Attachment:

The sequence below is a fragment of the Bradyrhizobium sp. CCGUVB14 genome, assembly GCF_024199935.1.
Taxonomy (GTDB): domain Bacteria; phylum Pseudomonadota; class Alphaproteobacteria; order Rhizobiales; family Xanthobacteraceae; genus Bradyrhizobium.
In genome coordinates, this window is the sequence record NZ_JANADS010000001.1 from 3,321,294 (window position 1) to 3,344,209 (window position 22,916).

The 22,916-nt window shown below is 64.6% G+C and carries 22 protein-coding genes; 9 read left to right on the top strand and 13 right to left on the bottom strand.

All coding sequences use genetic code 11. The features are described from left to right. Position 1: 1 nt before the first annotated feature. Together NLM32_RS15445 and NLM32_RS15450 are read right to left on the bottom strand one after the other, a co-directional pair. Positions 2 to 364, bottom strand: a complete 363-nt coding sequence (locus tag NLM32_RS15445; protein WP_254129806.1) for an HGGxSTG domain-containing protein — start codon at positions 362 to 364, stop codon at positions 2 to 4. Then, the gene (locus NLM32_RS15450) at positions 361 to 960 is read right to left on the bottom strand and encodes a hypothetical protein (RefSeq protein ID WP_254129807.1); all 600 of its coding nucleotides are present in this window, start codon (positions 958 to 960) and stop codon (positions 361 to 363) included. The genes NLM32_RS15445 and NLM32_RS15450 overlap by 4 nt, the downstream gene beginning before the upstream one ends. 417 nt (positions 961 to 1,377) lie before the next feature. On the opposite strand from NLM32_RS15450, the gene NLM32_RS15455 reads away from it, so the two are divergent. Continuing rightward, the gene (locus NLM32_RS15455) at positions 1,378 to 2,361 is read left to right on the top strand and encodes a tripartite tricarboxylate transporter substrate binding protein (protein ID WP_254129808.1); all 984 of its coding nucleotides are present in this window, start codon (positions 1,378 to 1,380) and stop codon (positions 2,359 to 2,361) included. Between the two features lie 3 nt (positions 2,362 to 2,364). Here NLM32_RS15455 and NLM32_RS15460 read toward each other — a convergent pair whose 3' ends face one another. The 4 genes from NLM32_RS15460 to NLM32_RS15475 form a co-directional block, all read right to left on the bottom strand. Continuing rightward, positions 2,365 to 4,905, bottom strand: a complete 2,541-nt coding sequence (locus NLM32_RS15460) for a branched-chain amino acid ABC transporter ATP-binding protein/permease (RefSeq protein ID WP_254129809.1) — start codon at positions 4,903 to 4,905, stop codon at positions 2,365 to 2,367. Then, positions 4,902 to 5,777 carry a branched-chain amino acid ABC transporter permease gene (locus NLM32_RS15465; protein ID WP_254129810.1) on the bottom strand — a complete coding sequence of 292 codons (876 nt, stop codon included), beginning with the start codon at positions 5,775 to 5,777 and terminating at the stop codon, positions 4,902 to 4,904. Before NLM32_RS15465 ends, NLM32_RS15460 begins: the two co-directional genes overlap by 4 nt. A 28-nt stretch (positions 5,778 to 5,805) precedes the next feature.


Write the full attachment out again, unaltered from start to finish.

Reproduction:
The sequence below is a fragment of the Bradyrhizobium sp. CCGUVB14 genome, assembly GCF_024199935.1.
Taxonomy (GTDB): domain Bacteria; phylum Pseudomonadota; class Alphaproteobacteria; order Rhizobiales; family Xanthobacteraceae; genus Bradyrhizobium.
In genome coordinates, this window is the sequence record NZ_JANADS010000001.1 from 3,321,294 (window position 1) to 3,344,209 (window position 22,916).

The 22,916-nt window shown below is 64.6% G+C and carries 22 protein-coding genes; 9 read left to right on the top strand and 13 right to left on the bottom strand.

All coding sequences use genetic code 11. The features are described from left to right. Position 1: 1 nt before the first annotated feature. Together NLM32_RS15445 and NLM32_RS15450 are read right to left on the bottom strand one after the other, a co-directional pair. Positions 2 to 364, bottom strand: a complete 363-nt coding sequence (locus tag NLM32_RS15445; protein WP_254129806.1) for an HGGxSTG domain-containing protein — start codon at positions 362 to 364, stop codon at positions 2 to 4. Then, the gene (locus NLM32_RS15450) at positions 361 to 960 is read right to left on the bottom strand and encodes a hypothetical protein (RefSeq protein ID WP_254129807.1); all 600 of its coding nucleotides are present in this window, start codon (positions 958 to 960) and stop codon (positions 361 to 363) included. The genes NLM32_RS15445 and NLM32_RS15450 overlap by 4 nt, the downstream gene beginning before the upstream one ends. 417 nt (positions 961 to 1,377) lie before the next feature. On the opposite strand from NLM32_RS15450, the gene NLM32_RS15455 reads away from it, so the two are divergent. Continuing rightward, the gene (locus NLM32_RS15455) at positions 1,378 to 2,361 is read left to right on the top strand and encodes a tripartite tricarboxylate transporter substrate binding protein (protein ID WP_254129808.1); all 984 of its coding nucleotides are present in this window, start codon (positions 1,378 to 1,380) and stop codon (positions 2,359 to 2,361) included. Between the two features lie 3 nt (positions 2,362 to 2,364). Here NLM32_RS15455 and NLM32_RS15460 read toward each other — a convergent pair whose 3' ends face one another. The 4 genes from NLM32_RS15460 to NLM32_RS15475 form a co-directional block, all read right to left on the bottom strand. Continuing rightward, positions 2,365 to 4,905, bottom strand: a complete 2,541-nt coding sequence (locus NLM32_RS15460) for a branched-chain amino acid ABC transporter ATP-binding protein/permease (RefSeq protein ID WP_254129809.1) — start codon at positions 4,903 to 4,905, stop codon at positions 2,365 to 2,367. Then, positions 4,902 to 5,777 carry a branched-chain amino acid ABC transporter permease gene (locus NLM32_RS15465; protein ID WP_254129810.1) on the bottom strand — a complete coding sequence of 292 codons (876 nt, stop codon included), beginning with the start codon at positions 5,775 to 5,777 and terminating at the stop codon, positions 4,902 to 4,904. Before NLM32_RS15465 ends, NLM32_RS15460 begins: the two co-directional genes overlap by 4 nt. A 28-nt stretch (positions 5,778 to 5,805) precedes the next feature.